Gemma might be gunning for Tara, but she’s far more formidable than she used to be – and also more in tune with the club’s moods and needs. Standing in the wreckage of the SAMCRO clubhouse, Tara decides to bring out some “good news” and reveal her engagement to Jax, in an awkwardly hilarious moment that breaks the tension as anger is temporarily sidelined with congratulations. How hard will Gemma push on someone who’s going to be her daughter-in-law?

Once again, the episode seems to end reasonably well for all parties, but this time we’re surrounded by broken glass and suspicious glances on the part of the club’s sergeant and secretary. Nothing’s ever clean for SAMCRO, and it’s going to get worse before it gets better.

Prospects and Groupies:

  • He doesn’t have much to do this episode beyond springing Jax and Opie from the Russians, but I have high hopes for Danny Trejo in episodes to come. He’s a great actor with a rough quality that meshes perfectly with the world of Sons of Anarchy – hopefully it’ll work better than his last role as a cartel member.
  • Looks like Lyla’s not pregnant after all, but that’s something she and Opie are trying for. And it can’t happen soon enough for Opie, speaking derisively of her director as “the Prince of Labia.”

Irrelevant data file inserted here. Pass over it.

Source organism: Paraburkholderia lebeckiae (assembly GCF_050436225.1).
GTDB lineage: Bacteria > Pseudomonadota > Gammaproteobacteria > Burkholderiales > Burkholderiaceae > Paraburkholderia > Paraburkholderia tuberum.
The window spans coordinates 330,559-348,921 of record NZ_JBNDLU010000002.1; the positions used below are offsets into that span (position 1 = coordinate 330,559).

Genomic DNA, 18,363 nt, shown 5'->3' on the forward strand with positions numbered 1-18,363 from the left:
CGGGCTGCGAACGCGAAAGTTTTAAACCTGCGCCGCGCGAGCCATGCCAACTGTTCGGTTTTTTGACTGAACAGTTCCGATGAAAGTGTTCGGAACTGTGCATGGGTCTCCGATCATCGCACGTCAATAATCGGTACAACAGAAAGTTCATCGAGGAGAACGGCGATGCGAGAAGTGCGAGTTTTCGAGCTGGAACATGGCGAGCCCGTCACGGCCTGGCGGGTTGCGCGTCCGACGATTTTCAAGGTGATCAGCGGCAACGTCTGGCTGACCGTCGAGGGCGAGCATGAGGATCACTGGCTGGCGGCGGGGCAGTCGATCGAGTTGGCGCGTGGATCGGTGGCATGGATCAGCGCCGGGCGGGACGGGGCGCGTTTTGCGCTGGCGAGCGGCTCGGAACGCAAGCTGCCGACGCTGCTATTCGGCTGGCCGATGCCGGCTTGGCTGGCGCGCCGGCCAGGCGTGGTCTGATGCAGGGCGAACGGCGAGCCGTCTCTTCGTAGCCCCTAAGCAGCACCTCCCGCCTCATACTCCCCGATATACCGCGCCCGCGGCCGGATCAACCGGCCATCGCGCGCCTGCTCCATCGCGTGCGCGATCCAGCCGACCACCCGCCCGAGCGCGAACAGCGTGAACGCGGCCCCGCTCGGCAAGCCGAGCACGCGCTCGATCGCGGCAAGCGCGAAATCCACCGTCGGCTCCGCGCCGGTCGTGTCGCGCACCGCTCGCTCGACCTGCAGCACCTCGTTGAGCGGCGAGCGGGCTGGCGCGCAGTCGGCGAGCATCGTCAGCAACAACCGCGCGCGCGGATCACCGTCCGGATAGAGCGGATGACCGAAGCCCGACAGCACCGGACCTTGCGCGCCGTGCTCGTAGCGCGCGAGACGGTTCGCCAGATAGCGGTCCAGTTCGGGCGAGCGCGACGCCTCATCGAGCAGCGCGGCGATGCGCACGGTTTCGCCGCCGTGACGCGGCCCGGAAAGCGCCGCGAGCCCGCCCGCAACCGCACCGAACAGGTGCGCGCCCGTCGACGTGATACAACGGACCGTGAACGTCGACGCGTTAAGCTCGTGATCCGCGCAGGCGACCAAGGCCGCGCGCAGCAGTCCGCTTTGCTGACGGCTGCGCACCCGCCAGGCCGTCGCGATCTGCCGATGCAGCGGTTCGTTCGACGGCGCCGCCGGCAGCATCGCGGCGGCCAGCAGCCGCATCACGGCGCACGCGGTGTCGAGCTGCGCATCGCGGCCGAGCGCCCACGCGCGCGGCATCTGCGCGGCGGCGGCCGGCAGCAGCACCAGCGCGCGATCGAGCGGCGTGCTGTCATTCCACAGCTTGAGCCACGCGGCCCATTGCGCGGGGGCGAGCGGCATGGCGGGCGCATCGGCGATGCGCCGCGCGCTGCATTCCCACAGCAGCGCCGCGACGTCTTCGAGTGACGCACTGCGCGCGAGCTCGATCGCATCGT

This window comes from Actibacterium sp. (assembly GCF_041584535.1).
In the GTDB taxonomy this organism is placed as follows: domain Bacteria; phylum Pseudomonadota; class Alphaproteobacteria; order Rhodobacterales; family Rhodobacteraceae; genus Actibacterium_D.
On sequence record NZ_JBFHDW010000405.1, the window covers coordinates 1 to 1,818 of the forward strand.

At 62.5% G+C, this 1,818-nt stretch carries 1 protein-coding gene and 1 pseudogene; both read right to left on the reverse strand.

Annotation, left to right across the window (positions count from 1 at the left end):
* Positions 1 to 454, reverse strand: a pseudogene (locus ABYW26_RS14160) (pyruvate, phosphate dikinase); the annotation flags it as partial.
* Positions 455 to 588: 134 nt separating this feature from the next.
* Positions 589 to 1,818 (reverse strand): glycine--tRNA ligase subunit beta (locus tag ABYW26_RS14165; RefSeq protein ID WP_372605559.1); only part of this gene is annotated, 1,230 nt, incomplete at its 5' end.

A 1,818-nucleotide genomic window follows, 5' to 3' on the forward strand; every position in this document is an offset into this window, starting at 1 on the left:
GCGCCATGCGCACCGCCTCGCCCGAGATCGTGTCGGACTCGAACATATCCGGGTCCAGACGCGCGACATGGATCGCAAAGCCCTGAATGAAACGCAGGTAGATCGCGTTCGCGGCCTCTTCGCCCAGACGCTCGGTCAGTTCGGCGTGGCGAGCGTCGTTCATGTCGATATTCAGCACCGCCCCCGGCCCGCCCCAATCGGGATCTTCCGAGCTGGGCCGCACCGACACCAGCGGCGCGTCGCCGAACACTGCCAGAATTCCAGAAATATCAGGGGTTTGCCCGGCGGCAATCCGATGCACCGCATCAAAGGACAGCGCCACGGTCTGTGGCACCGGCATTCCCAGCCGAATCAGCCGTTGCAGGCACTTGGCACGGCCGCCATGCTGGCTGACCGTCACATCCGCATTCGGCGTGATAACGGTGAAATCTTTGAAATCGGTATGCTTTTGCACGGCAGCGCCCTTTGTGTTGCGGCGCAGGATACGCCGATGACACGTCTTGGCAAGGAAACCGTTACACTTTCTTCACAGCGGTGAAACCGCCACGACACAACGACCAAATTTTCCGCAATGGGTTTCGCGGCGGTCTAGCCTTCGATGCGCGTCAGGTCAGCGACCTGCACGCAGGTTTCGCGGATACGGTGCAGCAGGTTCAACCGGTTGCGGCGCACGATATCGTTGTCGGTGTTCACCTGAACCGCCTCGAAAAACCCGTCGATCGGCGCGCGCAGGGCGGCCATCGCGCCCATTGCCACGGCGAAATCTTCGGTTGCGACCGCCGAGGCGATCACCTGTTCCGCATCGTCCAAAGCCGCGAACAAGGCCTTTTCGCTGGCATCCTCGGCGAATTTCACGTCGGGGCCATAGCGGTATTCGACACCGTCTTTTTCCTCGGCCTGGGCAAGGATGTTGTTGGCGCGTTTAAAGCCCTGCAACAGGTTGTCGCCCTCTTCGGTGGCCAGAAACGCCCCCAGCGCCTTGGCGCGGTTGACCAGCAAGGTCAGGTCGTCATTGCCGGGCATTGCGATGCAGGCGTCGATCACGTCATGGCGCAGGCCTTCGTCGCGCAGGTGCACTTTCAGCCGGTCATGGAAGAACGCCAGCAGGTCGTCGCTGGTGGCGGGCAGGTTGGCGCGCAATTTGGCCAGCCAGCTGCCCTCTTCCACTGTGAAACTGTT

• Not much of Potter this episode – his task force being temporarily shelved in the wake of the undercover agent’s death – but he continues his amusing idiosyncrasy, sitting in the office with chocolate milk and offering Roosevelt supportive lines like “Be the badge!”
  • Great split in the opening scenes with Clay/Gemma, Jax/Tara and Opie/Lyla, showing just how much each of them are willing to tell the other. And it always remains unnerving to see Jax discussing death with one of his baby sons in his arms.
  • “Don’t go settin’ fires when there’s nothin’ to burn.” “I don’t do that.” “…” “…Not all the time.”
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About Les Chappell

The Mad Hatter of media criticism. Co-founder of This Was Television, contributor to The A.V. Club, founder of A Helpless Compiler and The Lesser of Two Equals.
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One Response to Recap/Review, Sons of Anarchy: “Booster”

  1. Pingback: Podcast: Sons of Anarchy (with Cory Barker) | A Helpless Compiler